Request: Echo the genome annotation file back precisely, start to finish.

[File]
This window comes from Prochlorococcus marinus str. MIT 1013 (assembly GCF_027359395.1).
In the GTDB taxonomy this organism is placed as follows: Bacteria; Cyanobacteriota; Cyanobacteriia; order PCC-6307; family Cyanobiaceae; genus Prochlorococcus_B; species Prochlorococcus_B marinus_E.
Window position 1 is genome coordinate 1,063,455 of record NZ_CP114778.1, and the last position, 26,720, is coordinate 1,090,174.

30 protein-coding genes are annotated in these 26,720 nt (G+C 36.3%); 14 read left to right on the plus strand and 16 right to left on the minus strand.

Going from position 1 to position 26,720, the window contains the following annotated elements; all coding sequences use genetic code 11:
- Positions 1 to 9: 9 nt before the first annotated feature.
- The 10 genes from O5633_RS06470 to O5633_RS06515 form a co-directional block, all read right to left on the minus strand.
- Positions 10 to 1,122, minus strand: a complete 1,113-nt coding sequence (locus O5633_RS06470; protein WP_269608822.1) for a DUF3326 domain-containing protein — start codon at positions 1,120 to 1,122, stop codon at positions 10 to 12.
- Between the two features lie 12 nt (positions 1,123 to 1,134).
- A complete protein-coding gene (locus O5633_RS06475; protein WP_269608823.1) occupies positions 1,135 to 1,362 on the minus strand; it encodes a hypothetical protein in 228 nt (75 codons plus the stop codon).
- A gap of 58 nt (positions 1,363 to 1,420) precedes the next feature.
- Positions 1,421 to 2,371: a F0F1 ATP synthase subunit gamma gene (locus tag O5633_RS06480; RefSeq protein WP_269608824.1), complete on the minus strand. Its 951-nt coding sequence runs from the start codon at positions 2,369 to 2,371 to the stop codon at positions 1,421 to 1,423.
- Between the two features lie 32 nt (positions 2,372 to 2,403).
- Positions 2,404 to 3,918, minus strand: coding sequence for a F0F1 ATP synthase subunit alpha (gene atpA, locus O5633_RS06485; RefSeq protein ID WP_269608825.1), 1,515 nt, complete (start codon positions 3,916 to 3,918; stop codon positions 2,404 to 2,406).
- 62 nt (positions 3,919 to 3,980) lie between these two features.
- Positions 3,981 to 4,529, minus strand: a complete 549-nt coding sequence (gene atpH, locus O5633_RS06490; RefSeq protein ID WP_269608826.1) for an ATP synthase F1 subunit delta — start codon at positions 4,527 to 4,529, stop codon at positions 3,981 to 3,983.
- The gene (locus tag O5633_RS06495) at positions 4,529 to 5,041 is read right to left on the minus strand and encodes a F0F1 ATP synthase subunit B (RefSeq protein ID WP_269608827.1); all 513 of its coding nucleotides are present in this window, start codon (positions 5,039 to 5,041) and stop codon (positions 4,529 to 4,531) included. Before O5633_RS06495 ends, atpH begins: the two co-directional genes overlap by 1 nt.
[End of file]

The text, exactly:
This window comes from Prochlorococcus marinus str. MIT 1013 (assembly GCF_027359395.1).
In the GTDB taxonomy this organism is placed as follows: Bacteria; Cyanobacteriota; Cyanobacteriia; order PCC-6307; family Cyanobiaceae; genus Prochlorococcus_B; species Prochlorococcus_B marinus_E.
Window position 1 is genome coordinate 1,063,455 of record NZ_CP114778.1, and the last position, 26,720, is coordinate 1,090,174.

30 protein-coding genes are annotated in these 26,720 nt (G+C 36.3%); 14 read left to right on the plus strand and 16 right to left on the minus strand.

Going from position 1 to position 26,720, the window contains the following annotated elements; all coding sequences use genetic code 11:
- Positions 1 to 9: 9 nt before the first annotated feature.
- The 10 genes from O5633_RS06470 to O5633_RS06515 form a co-directional block, all read right to left on the minus strand.
- Positions 10 to 1,122, minus strand: a complete 1,113-nt coding sequence (locus O5633_RS06470; protein WP_269608822.1) for a DUF3326 domain-containing protein — start codon at positions 1,120 to 1,122, stop codon at positions 10 to 12.
- Between the two features lie 12 nt (positions 1,123 to 1,134).
- A complete protein-coding gene (locus O5633_RS06475; protein WP_269608823.1) occupies positions 1,135 to 1,362 on the minus strand; it encodes a hypothetical protein in 228 nt (75 codons plus the stop codon).
- A gap of 58 nt (positions 1,363 to 1,420) precedes the next feature.
- Positions 1,421 to 2,371: a F0F1 ATP synthase subunit gamma gene (locus tag O5633_RS06480; RefSeq protein WP_269608824.1), complete on the minus strand. Its 951-nt coding sequence runs from the start codon at positions 2,369 to 2,371 to the stop codon at positions 1,421 to 1,423.
- Between the two features lie 32 nt (positions 2,372 to 2,403).
- Positions 2,404 to 3,918, minus strand: coding sequence for a F0F1 ATP synthase subunit alpha (gene atpA, locus O5633_RS06485; RefSeq protein ID WP_269608825.1), 1,515 nt, complete (start codon positions 3,916 to 3,918; stop codon positions 2,404 to 2,406).
- 62 nt (positions 3,919 to 3,980) lie between these two features.
- Positions 3,981 to 4,529, minus strand: a complete 549-nt coding sequence (gene atpH, locus O5633_RS06490; RefSeq protein ID WP_269608826.1) for an ATP synthase F1 subunit delta — start codon at positions 4,527 to 4,529, stop codon at positions 3,981 to 3,983.
- The gene (locus tag O5633_RS06495) at positions 4,529 to 5,041 is read right to left on the minus strand and encodes a F0F1 ATP synthase subunit B (RefSeq protein ID WP_269608827.1); all 513 of its coding nucleotides are present in this window, start codon (positions 5,039 to 5,041) and stop codon (positions 4,529 to 4,531) included. Before O5633_RS06495 ends, atpH begins: the two co-directional genes overlap by 1 nt.